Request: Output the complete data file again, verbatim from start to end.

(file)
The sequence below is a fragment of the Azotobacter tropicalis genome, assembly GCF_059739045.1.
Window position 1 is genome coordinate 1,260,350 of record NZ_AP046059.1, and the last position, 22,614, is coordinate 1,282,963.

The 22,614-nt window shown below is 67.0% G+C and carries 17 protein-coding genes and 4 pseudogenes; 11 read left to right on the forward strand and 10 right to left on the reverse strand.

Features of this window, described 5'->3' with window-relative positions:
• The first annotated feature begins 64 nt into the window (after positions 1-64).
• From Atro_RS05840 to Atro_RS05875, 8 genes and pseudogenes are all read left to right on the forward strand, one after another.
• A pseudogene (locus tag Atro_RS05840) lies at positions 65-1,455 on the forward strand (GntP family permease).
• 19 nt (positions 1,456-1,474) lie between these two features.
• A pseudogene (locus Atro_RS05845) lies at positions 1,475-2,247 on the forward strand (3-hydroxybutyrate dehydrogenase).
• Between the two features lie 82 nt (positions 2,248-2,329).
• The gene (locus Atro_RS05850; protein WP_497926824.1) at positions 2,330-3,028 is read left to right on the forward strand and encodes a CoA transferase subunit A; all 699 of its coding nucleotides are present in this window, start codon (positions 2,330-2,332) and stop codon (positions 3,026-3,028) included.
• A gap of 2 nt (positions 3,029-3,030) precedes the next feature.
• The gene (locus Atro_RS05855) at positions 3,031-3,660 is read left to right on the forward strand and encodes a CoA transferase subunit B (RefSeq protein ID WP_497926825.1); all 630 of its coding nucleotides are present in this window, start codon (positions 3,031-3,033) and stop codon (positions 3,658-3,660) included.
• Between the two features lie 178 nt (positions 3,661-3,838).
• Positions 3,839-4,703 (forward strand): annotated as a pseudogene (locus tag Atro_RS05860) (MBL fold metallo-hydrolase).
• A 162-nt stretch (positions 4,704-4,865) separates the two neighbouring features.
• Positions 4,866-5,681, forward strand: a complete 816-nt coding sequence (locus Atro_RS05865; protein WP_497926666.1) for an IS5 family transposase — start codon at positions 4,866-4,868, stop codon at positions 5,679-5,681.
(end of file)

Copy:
The sequence below is a fragment of the Azotobacter tropicalis genome, assembly GCF_059739045.1.
Window position 1 is genome coordinate 1,260,350 of record NZ_AP046059.1, and the last position, 22,614, is coordinate 1,282,963.

The 22,614-nt window shown below is 67.0% G+C and carries 17 protein-coding genes and 4 pseudogenes; 11 read left to right on the forward strand and 10 right to left on the reverse strand.

Features of this window, described 5'->3' with window-relative positions:
• The first annotated feature begins 64 nt into the window (after positions 1-64).
• From Atro_RS05840 to Atro_RS05875, 8 genes and pseudogenes are all read left to right on the forward strand, one after another.
• A pseudogene (locus tag Atro_RS05840) lies at positions 65-1,455 on the forward strand (GntP family permease).
• 19 nt (positions 1,456-1,474) lie between these two features.
• A pseudogene (locus Atro_RS05845) lies at positions 1,475-2,247 on the forward strand (3-hydroxybutyrate dehydrogenase).
• Between the two features lie 82 nt (positions 2,248-2,329).
• The gene (locus Atro_RS05850; protein WP_497926824.1) at positions 2,330-3,028 is read left to right on the forward strand and encodes a CoA transferase subunit A; all 699 of its coding nucleotides are present in this window, start codon (positions 2,330-2,332) and stop codon (positions 3,026-3,028) included.
• A gap of 2 nt (positions 3,029-3,030) precedes the next feature.
• The gene (locus Atro_RS05855) at positions 3,031-3,660 is read left to right on the forward strand and encodes a CoA transferase subunit B (RefSeq protein ID WP_497926825.1); all 630 of its coding nucleotides are present in this window, start codon (positions 3,031-3,033) and stop codon (positions 3,658-3,660) included.
• Between the two features lie 178 nt (positions 3,661-3,838).
• Positions 3,839-4,703 (forward strand): annotated as a pseudogene (locus tag Atro_RS05860) (MBL fold metallo-hydrolase).
• A 162-nt stretch (positions 4,704-4,865) separates the two neighbouring features.
• Positions 4,866-5,681, forward strand: a complete 816-nt coding sequence (locus Atro_RS05865; protein WP_497926666.1) for an IS5 family transposase — start codon at positions 4,866-4,868, stop codon at positions 5,679-5,681.